'Compromise' Traffic Camera Bill Advances in Legislature

By: Eric Giunta | Posted: March 15, 2013 3:55 AM
Frank Artiles

Rep. Frank Artiles | Credit: Florida House

A 'compromise' bill that would make it harder for cities and counties to enforce red light violations caught by traffic intersection cameras scored a major victory Thursday, as it passed a House committee on a 12-4 vote.

HB 1061 (“Traffic Control”), introduced by Rep. Frank Artiles, R-Miami, would place several restrictions on how local governments use the controversial red light devices to monitor intersections and punish violators. It passed the House Economic Affairs Committee on a nearly party-line vote, with freshman Rep. Mike Clelland of Lake Mary the only Democrat voting to support it.

The devices, which are operated by private corporations, contain special sensors which are supposed to videotape and snap photographs of the license plates of drivers who run red lights. Employees of the corporation review the videos taken, and submit those of apparent traffic offenses to city or county police officers, who in turn make the final determination whether a driver receives a code violation citation (not a regular traffic citation).

Once issued a code citation -- with a fine of $158 -- from the cameras, a vehicle owner is presumed liable unless he can prove he was not driving the car at the time of the alleged violation or otherwise demonstrates the inaccuracy of the images or their interpretation by law enforcement officials. Vehicle owners who fail to pay the fine are issued a uniform traffic citation; failure to pay the citation can result in one's license being suspended.

HB 1061 would change the existing law – in place since 2010 – in several respects:

-- removing all authority to enforce right-on-red violations through red light cameras; the law presently allows local government authorities to issue right-on-red citations if the driver does not make the turn in a “careful and prudent manner,” but does not define what exactly constitutes a “careful and prudent manner";

-- requiring that red light camera notices of violation be sent through certified mail, rather than first-class mail; several alleged violators have claimed that they never received notice of a violation, and for not acting on it have had their licenses suspended;

-- allowing a vehicle owner who receives the notice of violation to request a hearing within 30 days, without having to wait until the notice of violation becomes a uniform traffic citation;

-- specifying that local governments cannot charge a fee to request a hearing;

-- lengthening the amount of time a traffic light stays on yellow before switching to red; several intersections that have had cameras installed in them have decreased the yellow light duration, catching many drivers (and alleged violators) by surprise.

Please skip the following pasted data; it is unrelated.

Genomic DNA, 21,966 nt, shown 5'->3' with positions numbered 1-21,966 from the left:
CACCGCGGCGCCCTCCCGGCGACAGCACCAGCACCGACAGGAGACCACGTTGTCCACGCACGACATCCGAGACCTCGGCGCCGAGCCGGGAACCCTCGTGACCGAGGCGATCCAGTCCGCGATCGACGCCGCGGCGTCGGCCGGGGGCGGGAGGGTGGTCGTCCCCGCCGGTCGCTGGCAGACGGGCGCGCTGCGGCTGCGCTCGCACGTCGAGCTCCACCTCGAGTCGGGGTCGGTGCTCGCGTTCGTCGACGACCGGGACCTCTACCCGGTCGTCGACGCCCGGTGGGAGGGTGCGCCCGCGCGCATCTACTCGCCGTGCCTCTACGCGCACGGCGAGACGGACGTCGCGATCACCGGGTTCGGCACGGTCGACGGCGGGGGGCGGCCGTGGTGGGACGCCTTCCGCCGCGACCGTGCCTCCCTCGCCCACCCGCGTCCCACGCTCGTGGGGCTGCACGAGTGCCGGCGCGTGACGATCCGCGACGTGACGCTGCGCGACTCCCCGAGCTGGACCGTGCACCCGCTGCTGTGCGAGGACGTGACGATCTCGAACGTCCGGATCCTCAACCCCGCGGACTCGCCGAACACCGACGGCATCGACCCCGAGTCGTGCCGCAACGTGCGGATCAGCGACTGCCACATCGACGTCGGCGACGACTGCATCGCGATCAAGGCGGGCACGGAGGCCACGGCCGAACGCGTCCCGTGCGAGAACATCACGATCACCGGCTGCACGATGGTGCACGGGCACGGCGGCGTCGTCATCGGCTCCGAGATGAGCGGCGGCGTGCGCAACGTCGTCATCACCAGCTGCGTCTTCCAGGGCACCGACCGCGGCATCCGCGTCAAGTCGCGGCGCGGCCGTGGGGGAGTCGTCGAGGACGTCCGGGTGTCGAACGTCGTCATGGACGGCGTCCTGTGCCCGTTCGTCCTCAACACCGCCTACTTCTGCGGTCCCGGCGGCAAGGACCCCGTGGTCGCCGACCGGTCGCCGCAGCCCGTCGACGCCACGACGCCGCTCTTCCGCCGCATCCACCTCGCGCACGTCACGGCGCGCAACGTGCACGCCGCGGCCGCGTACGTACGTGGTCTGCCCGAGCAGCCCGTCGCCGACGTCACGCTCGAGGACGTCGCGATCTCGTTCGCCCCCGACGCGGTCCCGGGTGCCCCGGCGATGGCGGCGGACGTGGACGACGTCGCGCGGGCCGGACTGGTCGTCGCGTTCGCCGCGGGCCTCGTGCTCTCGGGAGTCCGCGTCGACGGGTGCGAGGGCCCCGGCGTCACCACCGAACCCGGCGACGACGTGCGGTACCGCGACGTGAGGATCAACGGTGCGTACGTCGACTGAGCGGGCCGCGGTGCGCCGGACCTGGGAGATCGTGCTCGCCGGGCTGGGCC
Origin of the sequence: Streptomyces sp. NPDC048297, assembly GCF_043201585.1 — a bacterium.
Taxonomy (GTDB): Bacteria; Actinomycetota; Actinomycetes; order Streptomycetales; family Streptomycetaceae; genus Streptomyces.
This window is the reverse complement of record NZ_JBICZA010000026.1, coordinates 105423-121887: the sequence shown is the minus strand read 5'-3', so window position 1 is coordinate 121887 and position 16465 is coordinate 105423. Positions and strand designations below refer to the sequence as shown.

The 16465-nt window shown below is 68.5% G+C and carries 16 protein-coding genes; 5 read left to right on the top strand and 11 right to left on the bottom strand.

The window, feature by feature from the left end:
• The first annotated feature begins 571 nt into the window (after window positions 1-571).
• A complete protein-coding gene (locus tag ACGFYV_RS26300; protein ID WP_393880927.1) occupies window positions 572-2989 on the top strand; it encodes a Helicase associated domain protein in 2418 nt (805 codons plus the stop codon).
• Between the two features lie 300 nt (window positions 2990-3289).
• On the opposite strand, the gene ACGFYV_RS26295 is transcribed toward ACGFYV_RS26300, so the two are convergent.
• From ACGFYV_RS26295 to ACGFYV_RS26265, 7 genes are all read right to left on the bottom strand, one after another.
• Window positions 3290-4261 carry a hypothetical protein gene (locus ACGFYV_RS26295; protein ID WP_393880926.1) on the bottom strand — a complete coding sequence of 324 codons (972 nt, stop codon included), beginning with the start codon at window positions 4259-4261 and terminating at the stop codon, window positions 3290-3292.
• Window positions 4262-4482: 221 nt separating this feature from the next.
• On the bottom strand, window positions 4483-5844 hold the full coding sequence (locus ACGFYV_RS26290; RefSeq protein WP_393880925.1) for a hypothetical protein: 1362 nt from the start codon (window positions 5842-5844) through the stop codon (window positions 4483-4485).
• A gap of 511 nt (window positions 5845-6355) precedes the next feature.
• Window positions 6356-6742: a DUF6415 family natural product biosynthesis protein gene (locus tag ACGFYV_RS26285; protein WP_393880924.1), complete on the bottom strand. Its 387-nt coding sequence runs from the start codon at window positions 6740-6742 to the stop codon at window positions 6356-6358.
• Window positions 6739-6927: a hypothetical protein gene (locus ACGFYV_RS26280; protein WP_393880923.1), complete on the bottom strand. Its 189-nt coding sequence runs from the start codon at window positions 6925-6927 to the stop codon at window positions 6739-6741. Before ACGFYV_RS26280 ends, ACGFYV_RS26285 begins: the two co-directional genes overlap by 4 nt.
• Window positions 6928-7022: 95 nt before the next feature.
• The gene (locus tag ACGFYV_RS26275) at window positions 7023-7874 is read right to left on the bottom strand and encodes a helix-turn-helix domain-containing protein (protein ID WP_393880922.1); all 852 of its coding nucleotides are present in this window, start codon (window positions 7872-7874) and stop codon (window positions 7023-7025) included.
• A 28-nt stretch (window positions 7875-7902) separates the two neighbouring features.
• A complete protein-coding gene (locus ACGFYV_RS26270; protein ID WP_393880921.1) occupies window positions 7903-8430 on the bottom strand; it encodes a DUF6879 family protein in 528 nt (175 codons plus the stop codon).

According to a committee staff analysis, the bill might require traffic engineers to attend hearings to testify, if an alleged violator claims the government is not complying with the yellow light provisions.

Proponents of red light cameras claim the devices are much-needed revenue-generating devices for local governments and that they increase traffic safety, while critics allege the cameras do not make intersections safer and that they violate drivers' constitutional due process rights. (Both sides appeal to conflicting studies on the cameras' effectiveness in reducing crashes.) Critics also say the contracts entangle local governments too closely with for-profit interests.

I agree with Representative [Carlos] Trujillo that the cameras have turned into a money-grabbing scheme by municipalities and counties, not just a safety issue,” Artiles tells Sunshine State News. “These things are popping up everywhere because our [local governments] are having a huge problem balancing their books.”

Trujillo, R-Miami, has joined Rep. Daphne Campbell, D-Miami, in proposing HB 4011 (“Traffic Infraction Detectors”), which would strip local governments of their authority to install the cameras, but would otherwise reserve that authority to the state Department of Highway Safety and Motor Vehicles (DHSMV).

“If the full repeal were to be on the floor [of the House of Representatives], I would probably support it; the red light cameras are clearly a problem, but I also understand that if you can't get rid of them, if you can't repeal them, then we should regulate them so you have a uniform standard.” Artiles explains. “This is my compromise.”

Reach Eric Giunta at egiunta@sunshinestatenews.com and at (954) 235-9116. 

Comments (2)

Mickey Coe
7:20AM MAR 18TH 2013
I currently live in the Washington, D.C. area. While on my way to a large hotel to arrange a weekend of meetings that would cost well over $300,000, I got a speeding ticket, doing 65 in a 55 zone. I signed the contract, not knowing of the ticket. Later, while reading a news article about Washington doubling the number of cameras because they made them so much money, I became concerned. Two days later, I received my ticket for over $165! The next day, I called the Gaylord Convention Center and cancelled! And I told them why. Washington lost well over $30,000 in taxes, but they gained the $165; Question, was it worth it? Let's use that theory in Florida: Tickets to tourists and see if they come back to your town! Is it worth it? Why not do something in your town to bring more tourists into your town rather than hammering good people that spend money in your town? Cut spending?
10:30PM MAR 16TH 2013
I am amazed that Trujillo can say the the red light cameras were a money grab for municipalities. it was the Legislature who saw the opportunity when they created the Wandell Act and demanded that the first $75 went to the State. Talk about a money grab!

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